One of my favourite memories as a leader was when a young employee I was increasingly relying on for more important and challenging tasks told me, “You know, Randy, I’m not qualified to be doing half the tasks you’re giving me.” I could tell by her tone and body language that, while she enjoyed the challenges I was providing, she also wanted to ensure that I knew I was trusting her with important tasks that she hadn’t been formally trained to do. My response to her was that I trusted her and believed in her abilities, and that she shouldn’t worry so much about her perceived lack of “qualifications” because I wasn’t. Throughout her time with us, she excelled and proved herself capable of every task I gave her.
I have always seen developing others as one of my most important responsibilities as a leader. And I have learned that one of the best ways to foster development is by delegating meaningful and important tasks to others. When we delegate these sorts of tasks, it says “I trust you” and “I value you.” In my experience, when I show that I trust and value others, they rise to the challenge of the task. However, that does not mean that I delegate freely or without thought – particularly when I am unfamiliar with a person and the task is crucial to our function as an organization.
I have been the senior leader within our organization and have overseen our marketing efforts since our inception. In conversations with others, I’ve learned that it’s not an area most leaders delve into or hold up as important enough to merit much of their attention. As such, marketing is often delegated to less senior staff. I, however, have always enjoyed my role in our marketing efforts and firmly believe that branding and marketing are critical for organizational success. But after close to 15 years of leading these efforts, it was time for me to let go.
While I had already entrusted some of my other tasks to people over the years, they were only those I hadn’t been as passionate about – and some I even disliked. In other words, letting go was easy. Usually the person I was delegating the task to was excited about the opportunity and ended up doing a much better job with it than I had been. However, letting marketing go was different for me – for one, I really like doing it; and two, I’m really good at it. As a result, letting go, although it has been a slow process, was a new and sometimes difficult experience for me.
This may beg the question of why I am letting this go. After all, if I like it and am good at it, what’s wrong with keeping on doing it? In my first book, The Ordinary Leader, I make the point that “A leader’s greatest area of strength risks becoming an organization’s greatest weakness when [they refuse] to let go at the right time. All tasks need to be candidates for possible delegation. Just because we like to do something, and we’re good at it, doesn’t mean we should continue doing it” (Grieser 2017, 150).
Overseeing our marketing efforts takes a large amount of time, and it would have gotten in the way of other tasks had I continued doing it. In collaboration with the rest of our leadership team, we had determined that, right now, the greatest benefit I can give our organization is spending more time focused on writing and speaking – not marketing. And to do these two areas well, I needed to let go of marketing.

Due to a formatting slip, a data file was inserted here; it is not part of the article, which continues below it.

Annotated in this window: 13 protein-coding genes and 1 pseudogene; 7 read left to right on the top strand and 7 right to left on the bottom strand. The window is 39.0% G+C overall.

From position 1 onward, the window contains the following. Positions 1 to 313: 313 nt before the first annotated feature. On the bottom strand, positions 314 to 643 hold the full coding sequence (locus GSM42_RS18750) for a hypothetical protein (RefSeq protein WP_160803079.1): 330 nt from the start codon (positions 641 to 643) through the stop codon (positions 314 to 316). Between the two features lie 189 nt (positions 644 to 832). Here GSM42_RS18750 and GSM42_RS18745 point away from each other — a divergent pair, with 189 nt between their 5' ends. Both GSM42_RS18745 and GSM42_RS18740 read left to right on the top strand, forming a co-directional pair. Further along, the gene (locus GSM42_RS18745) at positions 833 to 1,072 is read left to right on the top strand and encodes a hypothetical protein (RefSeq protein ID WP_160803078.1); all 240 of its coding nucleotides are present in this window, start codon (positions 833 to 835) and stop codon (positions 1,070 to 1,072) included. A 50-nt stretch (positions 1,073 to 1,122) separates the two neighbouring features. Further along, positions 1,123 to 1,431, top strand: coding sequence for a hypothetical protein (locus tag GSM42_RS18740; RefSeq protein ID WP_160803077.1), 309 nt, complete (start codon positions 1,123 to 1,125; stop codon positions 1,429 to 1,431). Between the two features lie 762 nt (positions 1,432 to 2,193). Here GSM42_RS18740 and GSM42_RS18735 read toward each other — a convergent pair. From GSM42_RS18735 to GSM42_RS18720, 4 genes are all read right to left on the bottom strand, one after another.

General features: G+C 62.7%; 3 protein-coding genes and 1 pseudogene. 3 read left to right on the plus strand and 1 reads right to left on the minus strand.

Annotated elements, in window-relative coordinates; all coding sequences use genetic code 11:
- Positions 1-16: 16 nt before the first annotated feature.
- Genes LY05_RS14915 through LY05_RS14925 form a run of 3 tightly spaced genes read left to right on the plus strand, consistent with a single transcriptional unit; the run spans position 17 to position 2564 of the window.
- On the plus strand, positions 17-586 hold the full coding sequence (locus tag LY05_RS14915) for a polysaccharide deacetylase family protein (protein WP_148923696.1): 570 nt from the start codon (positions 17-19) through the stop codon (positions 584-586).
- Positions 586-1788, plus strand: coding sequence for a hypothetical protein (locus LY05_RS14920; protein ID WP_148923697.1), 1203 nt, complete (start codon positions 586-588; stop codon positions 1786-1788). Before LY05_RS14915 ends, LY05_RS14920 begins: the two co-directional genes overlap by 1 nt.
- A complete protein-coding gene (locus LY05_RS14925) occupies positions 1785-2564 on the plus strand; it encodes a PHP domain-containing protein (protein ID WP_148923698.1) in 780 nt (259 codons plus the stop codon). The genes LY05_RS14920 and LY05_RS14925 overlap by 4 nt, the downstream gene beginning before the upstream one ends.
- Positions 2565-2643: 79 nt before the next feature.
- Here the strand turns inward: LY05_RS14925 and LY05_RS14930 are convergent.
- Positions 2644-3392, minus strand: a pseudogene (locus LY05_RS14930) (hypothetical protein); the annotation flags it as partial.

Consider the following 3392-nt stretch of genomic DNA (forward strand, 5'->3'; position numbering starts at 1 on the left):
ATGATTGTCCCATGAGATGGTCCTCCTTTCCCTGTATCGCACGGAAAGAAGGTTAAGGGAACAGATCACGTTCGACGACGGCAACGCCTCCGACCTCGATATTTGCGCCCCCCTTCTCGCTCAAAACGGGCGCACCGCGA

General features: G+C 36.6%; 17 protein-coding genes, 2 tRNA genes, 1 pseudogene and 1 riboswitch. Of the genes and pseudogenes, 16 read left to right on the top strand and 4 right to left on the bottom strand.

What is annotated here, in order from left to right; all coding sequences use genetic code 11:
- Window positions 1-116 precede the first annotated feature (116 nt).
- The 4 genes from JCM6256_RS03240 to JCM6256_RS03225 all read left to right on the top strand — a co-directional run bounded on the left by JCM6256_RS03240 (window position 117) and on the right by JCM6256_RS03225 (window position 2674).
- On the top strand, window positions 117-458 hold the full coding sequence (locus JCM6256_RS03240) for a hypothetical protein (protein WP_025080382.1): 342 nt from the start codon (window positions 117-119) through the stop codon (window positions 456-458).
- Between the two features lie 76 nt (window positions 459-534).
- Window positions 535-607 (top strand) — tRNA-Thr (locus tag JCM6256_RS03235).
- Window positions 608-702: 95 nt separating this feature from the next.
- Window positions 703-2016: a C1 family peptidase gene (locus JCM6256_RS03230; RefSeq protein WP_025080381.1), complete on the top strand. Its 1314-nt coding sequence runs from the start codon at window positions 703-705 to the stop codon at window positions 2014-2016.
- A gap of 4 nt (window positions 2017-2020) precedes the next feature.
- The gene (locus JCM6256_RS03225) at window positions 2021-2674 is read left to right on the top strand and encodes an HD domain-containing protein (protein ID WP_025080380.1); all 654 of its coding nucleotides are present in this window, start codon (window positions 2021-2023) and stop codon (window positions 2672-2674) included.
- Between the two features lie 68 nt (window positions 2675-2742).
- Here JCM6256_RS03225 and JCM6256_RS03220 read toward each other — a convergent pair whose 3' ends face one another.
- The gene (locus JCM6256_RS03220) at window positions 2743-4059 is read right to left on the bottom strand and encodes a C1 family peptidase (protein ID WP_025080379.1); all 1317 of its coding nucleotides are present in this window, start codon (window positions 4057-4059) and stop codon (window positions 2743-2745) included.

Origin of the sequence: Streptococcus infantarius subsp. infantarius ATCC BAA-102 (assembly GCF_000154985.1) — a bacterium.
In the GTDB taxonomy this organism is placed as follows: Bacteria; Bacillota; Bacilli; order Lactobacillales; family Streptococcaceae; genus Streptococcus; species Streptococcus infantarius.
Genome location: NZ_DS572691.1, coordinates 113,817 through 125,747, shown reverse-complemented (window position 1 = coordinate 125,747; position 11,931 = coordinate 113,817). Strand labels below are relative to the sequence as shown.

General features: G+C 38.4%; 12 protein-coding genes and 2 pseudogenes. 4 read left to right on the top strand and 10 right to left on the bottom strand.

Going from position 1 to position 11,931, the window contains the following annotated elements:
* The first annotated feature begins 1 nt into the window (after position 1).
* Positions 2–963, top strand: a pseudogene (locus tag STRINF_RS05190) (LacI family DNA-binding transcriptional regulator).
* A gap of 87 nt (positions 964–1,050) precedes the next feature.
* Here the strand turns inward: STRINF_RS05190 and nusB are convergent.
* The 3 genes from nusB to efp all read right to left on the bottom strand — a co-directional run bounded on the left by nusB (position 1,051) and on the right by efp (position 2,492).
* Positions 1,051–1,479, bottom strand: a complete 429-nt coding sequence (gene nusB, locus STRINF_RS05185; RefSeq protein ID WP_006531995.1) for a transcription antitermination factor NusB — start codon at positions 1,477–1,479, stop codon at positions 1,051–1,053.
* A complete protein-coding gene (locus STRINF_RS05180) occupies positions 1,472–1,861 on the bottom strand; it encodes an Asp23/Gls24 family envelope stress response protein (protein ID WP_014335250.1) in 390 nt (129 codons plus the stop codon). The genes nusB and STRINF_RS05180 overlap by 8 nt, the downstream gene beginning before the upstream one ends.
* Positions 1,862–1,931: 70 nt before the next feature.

I’ve learned a few things along the way that may be helpful as you consider letting go of tasks that you are both good at and enjoy, and even those you don’t:
Assess the level of interest
Staff will usually be excited when they are selected for a task – they should feel empowered by you asking them. If they are not interested or only express lukewarm interest, it may be an indicator of a larger issue related to workload, aptitude, or what brings them satisfaction. Before delegating, make sure they are committed and on board with the task.
Be sure the person you are delegating the task to knows not just what you are doing but why you are doing it in the way you are. Share the key insights you’ve learned and the history of why certain decisions regarding how the task functions were made.
Instead of handing over everything all at once, take small steps – make sure the person you are delegating to becomes fully comfortable with one area of the overall task before adding another. This is particularly important for larger and more complicated tasks.
Recognize that the person you are delegating the task to may have some new ideas that are actually good and should be implemented. It’s natural for people looking at something for the first time to have fresh ideas you haven’t even considered – this is a positive thing. When new ideas are implemented and if they work, celebrate that success.
Let the person know that you believe in them and their ability to do the task. People typically live up to – or down to – the expectations we place upon them. One of the most powerful ways to build confidence is to express your positive expectations.
Letting go of something you like to do and are good at is rarely easy, but when done right, it can be a win-win for everyone. It frees up time for you to focus on what’s most important in your role as a leader, and it helps develop and empower those you are delegating to.
 Grieser, Randy. The Ordinary Leader: 10 Key Insights for Building and Leading a Thriving Organization. Winnipeg, MB: ACHIEVE Publishing, 2017.
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